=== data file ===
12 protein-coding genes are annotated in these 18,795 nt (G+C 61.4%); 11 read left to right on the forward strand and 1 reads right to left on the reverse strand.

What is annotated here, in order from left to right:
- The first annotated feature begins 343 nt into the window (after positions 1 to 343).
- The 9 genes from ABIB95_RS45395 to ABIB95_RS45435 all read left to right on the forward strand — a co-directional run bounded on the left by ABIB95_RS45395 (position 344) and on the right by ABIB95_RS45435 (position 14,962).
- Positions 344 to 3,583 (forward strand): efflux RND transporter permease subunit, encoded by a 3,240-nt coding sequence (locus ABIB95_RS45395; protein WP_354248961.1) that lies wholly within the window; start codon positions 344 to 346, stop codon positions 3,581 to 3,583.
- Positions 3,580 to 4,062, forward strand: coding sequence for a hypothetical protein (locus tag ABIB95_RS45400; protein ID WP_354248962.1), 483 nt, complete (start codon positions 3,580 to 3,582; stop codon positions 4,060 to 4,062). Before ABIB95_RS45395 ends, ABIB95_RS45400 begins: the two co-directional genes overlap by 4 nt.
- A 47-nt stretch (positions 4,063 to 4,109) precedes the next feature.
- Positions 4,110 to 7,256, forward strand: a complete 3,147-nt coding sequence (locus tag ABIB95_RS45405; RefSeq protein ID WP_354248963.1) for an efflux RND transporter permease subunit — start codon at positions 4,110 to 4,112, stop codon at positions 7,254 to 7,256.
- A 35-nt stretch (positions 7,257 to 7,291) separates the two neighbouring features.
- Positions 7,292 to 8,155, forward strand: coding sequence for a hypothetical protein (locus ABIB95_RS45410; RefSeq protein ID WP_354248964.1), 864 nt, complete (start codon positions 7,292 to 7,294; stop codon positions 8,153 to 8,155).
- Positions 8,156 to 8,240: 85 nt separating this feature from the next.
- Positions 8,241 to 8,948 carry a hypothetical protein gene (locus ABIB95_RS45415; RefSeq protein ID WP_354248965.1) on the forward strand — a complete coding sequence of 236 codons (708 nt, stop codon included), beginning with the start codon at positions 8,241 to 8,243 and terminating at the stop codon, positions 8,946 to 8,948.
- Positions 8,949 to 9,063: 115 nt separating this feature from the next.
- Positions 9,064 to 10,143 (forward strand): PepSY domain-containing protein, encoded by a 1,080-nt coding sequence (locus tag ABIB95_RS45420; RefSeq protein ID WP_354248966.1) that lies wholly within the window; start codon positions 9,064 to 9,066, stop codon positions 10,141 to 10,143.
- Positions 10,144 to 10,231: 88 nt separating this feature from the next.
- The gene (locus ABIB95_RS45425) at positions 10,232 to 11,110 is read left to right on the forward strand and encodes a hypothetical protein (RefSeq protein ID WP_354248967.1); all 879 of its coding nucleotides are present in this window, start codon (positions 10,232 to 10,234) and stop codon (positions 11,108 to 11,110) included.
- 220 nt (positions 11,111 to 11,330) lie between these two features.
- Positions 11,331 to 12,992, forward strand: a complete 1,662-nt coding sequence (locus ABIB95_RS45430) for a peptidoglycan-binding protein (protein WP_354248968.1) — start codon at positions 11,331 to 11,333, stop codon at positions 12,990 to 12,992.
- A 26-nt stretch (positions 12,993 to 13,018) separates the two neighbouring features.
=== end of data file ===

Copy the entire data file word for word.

12 protein-coding genes are annotated in these 18,795 nt (G+C 61.4%); 11 read left to right on the forward strand and 1 reads right to left on the reverse strand.

What is annotated here, in order from left to right:
- The first annotated feature begins 343 nt into the window (after positions 1 to 343).
- The 9 genes from ABIB95_RS45395 to ABIB95_RS45435 all read left to right on the forward strand — a co-directional run bounded on the left by ABIB95_RS45395 (position 344) and on the right by ABIB95_RS45435 (position 14,962).
- Positions 344 to 3,583 (forward strand): efflux RND transporter permease subunit, encoded by a 3,240-nt coding sequence (locus ABIB95_RS45395; protein WP_354248961.1) that lies wholly within the window; start codon positions 344 to 346, stop codon positions 3,581 to 3,583.
- Positions 3,580 to 4,062, forward strand: coding sequence for a hypothetical protein (locus tag ABIB95_RS45400; protein ID WP_354248962.1), 483 nt, complete (start codon positions 3,580 to 3,582; stop codon positions 4,060 to 4,062). Before ABIB95_RS45395 ends, ABIB95_RS45400 begins: the two co-directional genes overlap by 4 nt.
- A 47-nt stretch (positions 4,063 to 4,109) precedes the next feature.
- Positions 4,110 to 7,256, forward strand: a complete 3,147-nt coding sequence (locus tag ABIB95_RS45405; RefSeq protein ID WP_354248963.1) for an efflux RND transporter permease subunit — start codon at positions 4,110 to 4,112, stop codon at positions 7,254 to 7,256.
- A 35-nt stretch (positions 7,257 to 7,291) separates the two neighbouring features.
- Positions 7,292 to 8,155, forward strand: coding sequence for a hypothetical protein (locus ABIB95_RS45410; RefSeq protein ID WP_354248964.1), 864 nt, complete (start codon positions 7,292 to 7,294; stop codon positions 8,153 to 8,155).
- Positions 8,156 to 8,240: 85 nt separating this feature from the next.
- Positions 8,241 to 8,948 carry a hypothetical protein gene (locus ABIB95_RS45415; RefSeq protein ID WP_354248965.1) on the forward strand — a complete coding sequence of 236 codons (708 nt, stop codon included), beginning with the start codon at positions 8,241 to 8,243 and terminating at the stop codon, positions 8,946 to 8,948.
- Positions 8,949 to 9,063: 115 nt separating this feature from the next.
- Positions 9,064 to 10,143 (forward strand): PepSY domain-containing protein, encoded by a 1,080-nt coding sequence (locus tag ABIB95_RS45420; RefSeq protein ID WP_354248966.1) that lies wholly within the window; start codon positions 9,064 to 9,066, stop codon positions 10,141 to 10,143.
- Positions 10,144 to 10,231: 88 nt separating this feature from the next.
- The gene (locus ABIB95_RS45425) at positions 10,232 to 11,110 is read left to right on the forward strand and encodes a hypothetical protein (RefSeq protein ID WP_354248967.1); all 879 of its coding nucleotides are present in this window, start codon (positions 10,232 to 10,234) and stop codon (positions 11,108 to 11,110) included.
- 220 nt (positions 11,111 to 11,330) lie between these two features.
- Positions 11,331 to 12,992, forward strand: a complete 1,662-nt coding sequence (locus ABIB95_RS45430) for a peptidoglycan-binding protein (protein WP_354248968.1) — start codon at positions 11,331 to 11,333, stop codon at positions 12,990 to 12,992.
- A 26-nt stretch (positions 12,993 to 13,018) separates the two neighbouring features.